Zhu Receives Ann G. Wylie Dissertation Fellowship
Mechanical Engineering graduate student Shuze Zhu has been awarded the Ann G. Wylie Dissertation Fellowship for the 2014-2015 academic year. Zhu's, who is a Ph.D. candidate, is currently researching potential mechanisms to manipulate graphene morphology through strain engineering.
Through the Fellowship Zhu would like to enhance his knowledge about graphene and gain new skills in learning and using a new computational method in studying the electromechanical properties of graphene and its derivative structures.
After the discovery of graphene won the 2010 Nobel Prize in Physics, the material has quickly become a hot-topic in the engineering field. Graphene is an extremely thin, yet incredibly strong form of carbon, and it has been referred to as the "perfect atomic lattice." It conducts electricity as well as copper and heat better than any other known material. Graphene has great potential for the creation of super-strong materials that could be used in airplane and automotive applications in addition to creating more heat resistant and robust electronics.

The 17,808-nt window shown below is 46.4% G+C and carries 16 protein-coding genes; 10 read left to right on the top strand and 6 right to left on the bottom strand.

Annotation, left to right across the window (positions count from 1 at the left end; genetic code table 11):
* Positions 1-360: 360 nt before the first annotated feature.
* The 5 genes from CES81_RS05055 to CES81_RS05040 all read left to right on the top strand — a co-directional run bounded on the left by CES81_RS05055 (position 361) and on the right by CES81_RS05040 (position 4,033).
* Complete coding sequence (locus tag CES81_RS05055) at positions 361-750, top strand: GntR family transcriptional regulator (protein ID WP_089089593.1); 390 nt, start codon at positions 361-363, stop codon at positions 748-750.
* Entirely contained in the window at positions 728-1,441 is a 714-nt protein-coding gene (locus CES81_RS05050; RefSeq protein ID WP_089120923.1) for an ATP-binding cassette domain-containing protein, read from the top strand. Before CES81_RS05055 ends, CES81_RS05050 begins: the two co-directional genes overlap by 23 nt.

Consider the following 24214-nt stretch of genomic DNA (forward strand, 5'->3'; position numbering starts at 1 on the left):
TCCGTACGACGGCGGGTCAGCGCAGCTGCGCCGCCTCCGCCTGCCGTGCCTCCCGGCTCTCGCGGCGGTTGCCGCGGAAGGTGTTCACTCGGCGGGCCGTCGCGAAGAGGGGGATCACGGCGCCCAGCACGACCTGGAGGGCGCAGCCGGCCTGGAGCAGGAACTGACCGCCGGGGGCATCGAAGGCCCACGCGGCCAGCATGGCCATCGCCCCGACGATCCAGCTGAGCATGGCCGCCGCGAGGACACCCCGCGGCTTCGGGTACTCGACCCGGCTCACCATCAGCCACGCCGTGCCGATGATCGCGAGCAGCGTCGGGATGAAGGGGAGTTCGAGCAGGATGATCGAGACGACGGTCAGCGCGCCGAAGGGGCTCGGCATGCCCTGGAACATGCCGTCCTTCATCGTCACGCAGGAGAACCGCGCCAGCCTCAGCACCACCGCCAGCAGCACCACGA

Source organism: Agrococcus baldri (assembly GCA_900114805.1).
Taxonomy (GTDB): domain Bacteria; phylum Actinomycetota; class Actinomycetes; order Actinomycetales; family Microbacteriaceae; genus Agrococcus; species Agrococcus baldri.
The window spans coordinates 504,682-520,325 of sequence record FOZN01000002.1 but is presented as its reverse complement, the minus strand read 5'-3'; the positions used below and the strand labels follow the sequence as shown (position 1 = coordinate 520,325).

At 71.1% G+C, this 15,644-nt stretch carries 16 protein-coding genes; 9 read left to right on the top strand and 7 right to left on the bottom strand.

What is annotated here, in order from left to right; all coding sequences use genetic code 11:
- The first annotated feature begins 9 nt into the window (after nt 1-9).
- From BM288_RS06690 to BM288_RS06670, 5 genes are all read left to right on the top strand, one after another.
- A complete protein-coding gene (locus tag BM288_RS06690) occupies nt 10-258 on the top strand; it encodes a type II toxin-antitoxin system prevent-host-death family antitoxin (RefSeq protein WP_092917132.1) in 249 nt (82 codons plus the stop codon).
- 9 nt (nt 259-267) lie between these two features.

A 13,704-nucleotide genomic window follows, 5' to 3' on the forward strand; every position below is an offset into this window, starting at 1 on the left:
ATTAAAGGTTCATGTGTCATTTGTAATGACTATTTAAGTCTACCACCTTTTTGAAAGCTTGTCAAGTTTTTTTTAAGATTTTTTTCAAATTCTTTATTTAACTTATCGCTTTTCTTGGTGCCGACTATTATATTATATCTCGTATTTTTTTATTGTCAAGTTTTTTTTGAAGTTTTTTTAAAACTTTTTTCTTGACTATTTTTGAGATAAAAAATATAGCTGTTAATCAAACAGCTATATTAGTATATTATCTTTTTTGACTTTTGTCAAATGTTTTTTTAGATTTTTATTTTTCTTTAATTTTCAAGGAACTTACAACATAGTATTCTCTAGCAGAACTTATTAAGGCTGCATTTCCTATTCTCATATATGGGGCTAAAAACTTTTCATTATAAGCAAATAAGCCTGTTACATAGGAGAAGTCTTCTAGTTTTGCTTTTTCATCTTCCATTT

In response to receiving the fellowship, Zhu said, "The fellowship attests to my academic achievements during my Ph.D. research at UMD and is a strong encouragement for me to launch a successful academic career after graduation. Furthermore, I can get to know other fellowship awardees across our campus; the communication and networking with them can inspire new concepts, perspectives and ideas. This will definitely be an enjoyable and rewarding experience."
The Ann G. Wylie Dissertation Fellowship is a companion program to the University of Maryland Flagship Fellowships and the Graduate Student Summer Research Fellowships, designed to provide support to doctoral candidates who are in the final stages of writing their dissertations by freeing them of other work.
Published April 18, 2014